We need to talk about the internet
By the year 2020, over 20 billion devices will be connected to the Internet, more than seven devices per person, most of them mobile. When we didn’t all have tiny supercomputers in our pockets, it felt a lot easier to draw the line between “irl” and url. Tomorrow, it’s not clear if that line will even exist.
Over the course of the past year for the IRL podcast, I’ve interviewed over 50 people from across the internet and around the world, with the hope of better understanding what it means to make a life here, online, and in between realities. Before we started our first season, it was almost an assumption that there was a limit to how “real” the internet could get. But now, the issues changing the internet are the issues changing the country, and the world. We don’t have the luxury of not paying attention.
People: we need to talk about the internet. That’s exactly why we started IRL; to push this conversation forward. And I’m encouraged by the number of people — nearly 2 million so far — who’ve tuned in to IRL to listen and share their perspective on life online. It’s hard to predict what the next year (or even the next day) holds for the internet, but looking back on our most downloaded episodes of 2018 feels like a good place to start.
We need to talk about information integrity.
The truth is out there. But online, it feels like it’s harder than ever to find. Consider this sobering statistic from a recent MIT study: on Twitter, lies are 70 percent more likely to be retweeted than facts. Somehow, the information age became the disinformation age. Where do we go from here? In IRL Episode 14, Mozilla Fellow of Renee DiResta of Data For Democracy breaks down the issue. “It’s not about “the truth”, anymore. It’s about information integrity.
”We, for some reason, are abdicating the idea that it is even possible to ascertain what is true without YouTube saying, ‘Well, is the Earth flat? I don’t know. Maybe, who are we to tell them what to think ‘ There needs to be a push back against this just because you can’t have a society that functions when the base assumption is that everything is fraud.”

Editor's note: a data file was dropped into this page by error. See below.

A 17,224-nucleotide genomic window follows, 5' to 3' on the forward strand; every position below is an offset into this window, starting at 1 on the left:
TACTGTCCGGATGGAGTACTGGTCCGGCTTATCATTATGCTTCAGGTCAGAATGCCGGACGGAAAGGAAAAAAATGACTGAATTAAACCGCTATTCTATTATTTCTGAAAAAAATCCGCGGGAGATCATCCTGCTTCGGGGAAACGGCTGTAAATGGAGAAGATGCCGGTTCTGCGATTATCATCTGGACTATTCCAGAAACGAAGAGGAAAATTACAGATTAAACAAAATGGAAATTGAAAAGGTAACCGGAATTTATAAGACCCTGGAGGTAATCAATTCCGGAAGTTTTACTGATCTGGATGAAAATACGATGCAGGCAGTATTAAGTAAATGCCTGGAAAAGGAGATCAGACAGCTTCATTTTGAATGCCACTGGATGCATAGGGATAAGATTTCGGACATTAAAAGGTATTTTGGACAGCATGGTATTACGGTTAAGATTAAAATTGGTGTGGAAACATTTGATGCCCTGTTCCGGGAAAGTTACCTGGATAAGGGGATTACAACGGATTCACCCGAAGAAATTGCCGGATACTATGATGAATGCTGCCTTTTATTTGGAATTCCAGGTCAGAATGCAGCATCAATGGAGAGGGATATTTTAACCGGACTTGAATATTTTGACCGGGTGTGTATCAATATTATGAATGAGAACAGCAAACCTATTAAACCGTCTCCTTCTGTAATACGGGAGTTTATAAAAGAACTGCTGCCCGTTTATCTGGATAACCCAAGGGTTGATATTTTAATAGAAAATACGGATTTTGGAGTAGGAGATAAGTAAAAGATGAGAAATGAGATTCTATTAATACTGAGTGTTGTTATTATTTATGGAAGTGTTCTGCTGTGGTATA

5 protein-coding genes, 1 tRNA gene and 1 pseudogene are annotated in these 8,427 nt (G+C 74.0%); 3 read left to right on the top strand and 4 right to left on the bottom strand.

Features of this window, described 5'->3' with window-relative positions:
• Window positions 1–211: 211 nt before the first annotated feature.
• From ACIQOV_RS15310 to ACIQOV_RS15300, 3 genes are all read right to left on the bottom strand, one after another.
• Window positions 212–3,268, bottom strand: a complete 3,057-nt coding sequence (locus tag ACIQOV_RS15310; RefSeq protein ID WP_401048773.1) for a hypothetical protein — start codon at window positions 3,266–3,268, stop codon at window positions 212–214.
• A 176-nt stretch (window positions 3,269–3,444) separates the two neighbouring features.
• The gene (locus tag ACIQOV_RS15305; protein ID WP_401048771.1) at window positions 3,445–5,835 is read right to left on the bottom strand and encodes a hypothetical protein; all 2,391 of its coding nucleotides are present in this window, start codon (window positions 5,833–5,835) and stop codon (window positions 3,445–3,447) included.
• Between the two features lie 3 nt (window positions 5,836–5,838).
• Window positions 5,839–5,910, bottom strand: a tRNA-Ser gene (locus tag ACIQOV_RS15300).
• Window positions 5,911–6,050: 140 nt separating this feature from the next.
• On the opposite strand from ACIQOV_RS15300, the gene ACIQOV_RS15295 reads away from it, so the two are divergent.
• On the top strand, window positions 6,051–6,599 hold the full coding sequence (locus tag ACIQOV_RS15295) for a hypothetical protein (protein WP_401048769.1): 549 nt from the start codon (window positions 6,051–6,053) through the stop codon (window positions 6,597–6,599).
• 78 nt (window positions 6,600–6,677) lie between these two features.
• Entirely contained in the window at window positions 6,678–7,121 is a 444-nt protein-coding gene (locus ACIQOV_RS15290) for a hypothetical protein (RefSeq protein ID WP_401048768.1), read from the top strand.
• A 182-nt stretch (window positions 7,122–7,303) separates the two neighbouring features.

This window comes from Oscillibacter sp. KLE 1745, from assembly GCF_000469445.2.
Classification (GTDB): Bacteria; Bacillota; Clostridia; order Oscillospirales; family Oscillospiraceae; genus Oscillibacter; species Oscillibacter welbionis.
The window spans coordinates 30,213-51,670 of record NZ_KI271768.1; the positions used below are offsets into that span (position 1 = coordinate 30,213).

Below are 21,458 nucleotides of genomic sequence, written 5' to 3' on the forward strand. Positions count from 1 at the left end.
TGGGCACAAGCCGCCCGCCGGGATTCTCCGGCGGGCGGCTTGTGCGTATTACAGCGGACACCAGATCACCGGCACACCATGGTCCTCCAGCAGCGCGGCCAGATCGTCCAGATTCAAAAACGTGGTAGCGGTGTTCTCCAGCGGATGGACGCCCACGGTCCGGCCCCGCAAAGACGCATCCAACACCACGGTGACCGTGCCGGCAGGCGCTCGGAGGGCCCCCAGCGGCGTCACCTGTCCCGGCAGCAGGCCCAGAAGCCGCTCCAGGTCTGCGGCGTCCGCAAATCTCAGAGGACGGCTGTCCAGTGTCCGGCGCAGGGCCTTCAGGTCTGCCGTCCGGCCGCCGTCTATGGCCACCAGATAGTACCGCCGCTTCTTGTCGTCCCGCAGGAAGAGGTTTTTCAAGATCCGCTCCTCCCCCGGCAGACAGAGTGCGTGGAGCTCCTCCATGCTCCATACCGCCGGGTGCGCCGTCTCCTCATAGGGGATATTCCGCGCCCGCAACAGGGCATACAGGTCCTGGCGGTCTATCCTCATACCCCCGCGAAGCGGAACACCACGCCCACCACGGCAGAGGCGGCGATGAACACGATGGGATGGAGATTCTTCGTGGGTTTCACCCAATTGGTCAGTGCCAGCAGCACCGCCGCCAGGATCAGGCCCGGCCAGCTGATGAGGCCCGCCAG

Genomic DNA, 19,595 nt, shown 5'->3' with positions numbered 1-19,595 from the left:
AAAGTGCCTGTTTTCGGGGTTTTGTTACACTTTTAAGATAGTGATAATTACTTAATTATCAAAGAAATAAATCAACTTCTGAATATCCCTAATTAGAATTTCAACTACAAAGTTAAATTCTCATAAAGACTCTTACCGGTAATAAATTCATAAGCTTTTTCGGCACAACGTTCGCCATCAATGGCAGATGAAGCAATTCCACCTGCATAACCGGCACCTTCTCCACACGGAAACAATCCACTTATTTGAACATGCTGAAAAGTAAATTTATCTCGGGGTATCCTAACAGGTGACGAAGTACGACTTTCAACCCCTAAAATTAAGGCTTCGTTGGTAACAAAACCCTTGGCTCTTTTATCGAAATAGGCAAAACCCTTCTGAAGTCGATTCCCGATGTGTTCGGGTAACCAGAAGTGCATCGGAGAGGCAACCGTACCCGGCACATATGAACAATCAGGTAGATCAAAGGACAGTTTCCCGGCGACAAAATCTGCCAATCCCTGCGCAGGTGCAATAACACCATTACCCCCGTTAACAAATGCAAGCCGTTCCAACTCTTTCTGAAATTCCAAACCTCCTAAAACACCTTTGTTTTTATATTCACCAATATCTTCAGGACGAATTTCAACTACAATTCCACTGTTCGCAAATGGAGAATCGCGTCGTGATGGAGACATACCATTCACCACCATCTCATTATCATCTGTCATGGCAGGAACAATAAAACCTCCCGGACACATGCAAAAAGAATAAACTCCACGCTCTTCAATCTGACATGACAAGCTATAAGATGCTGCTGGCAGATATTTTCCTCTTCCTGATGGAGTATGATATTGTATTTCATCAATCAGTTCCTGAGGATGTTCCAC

Platforms need to start taking responsibility for information integrity. So do we, each one of us. Being wired together isn’t enough. We need human connections, philosophical connections and intellectual connections on top of our fiber optic cables, wifi signals and server rooms.
We need to talk about algorithmic bias.
Algorithms may be invisible. But when they misfire, the damage can be irreparable, particularly for the internet’s most vulnerable populations. In IRL Episode 12, we investigate the way that algorithmic bias can marginalize minority communities, and even endanger young YouTube users with flawed, and graphic, video recommendations. According to researcher Safiya Noble, we need to start rethinking algorithms.
“We think of algorithms as objective mathematical formulas. And yet, math, computer science, computer programming, these are languages to express ideas and concepts, and as we know language is highly subjective. And so computer language also is subjective, based on who’s writing, who’s coding, and how they want to express or point to particular ideas and concepts.”
When algorithms fail, they reveal something else besides intent: our own blind spots and biases. Now, it’s up to us to push for accountability. Because when bad code spreads disinformation and bias, it’s never something that “the algorithm did.” It’s something people did. That means we can still take charge of our algorithms. After all, they’re here to serve us, and not the other way around.
We need to talk about privacy.
For decades, the internet has come with its own cloak of invisibility. To quote the famous New Yorker cartoon, and one of the longest running jokes online: “On the Internet, nobody knows you’re a dog.” Every day, in small and sometimes extraordinary ways, we benefit from the ability to choose our identities online; to share and explore things we might not be able to share and explore in public. We can reveal ourselves online. But it’s not always by choice, as countless users found out when they downloaded their personal data, including unsent messages and videos, from Facebook. As Tor Project’s Alison Macrina said in IRL Episode 11:
“Privacy is an essential human right. And the ability to use the internet privately is even more important than the way we’ve thought about privacy in the past, because there are so many ways that we are being surveilled and tracked when we use the internet. Too many to even know.”
A huge portion of our identity is formed in the internet’s public arena. We’ve grown so used to being monitored that we sometimes forget that there’s another self, a totally private one, that’s worth protecting. There was a dream when the internet was born, of a cartoon dog who could be anything he wanted to be when he barked online. That’s a dream worth protecting.
So, let’s talk more.
Season 3 of the IRL podcast returns this summer. I’ll see you online, until we catch up again… IRL.
Oh, and if you’ve enjoyed the IRL podcast and think others can benefit from tuning in, take a moment and vote for IRL in the Webby Awards!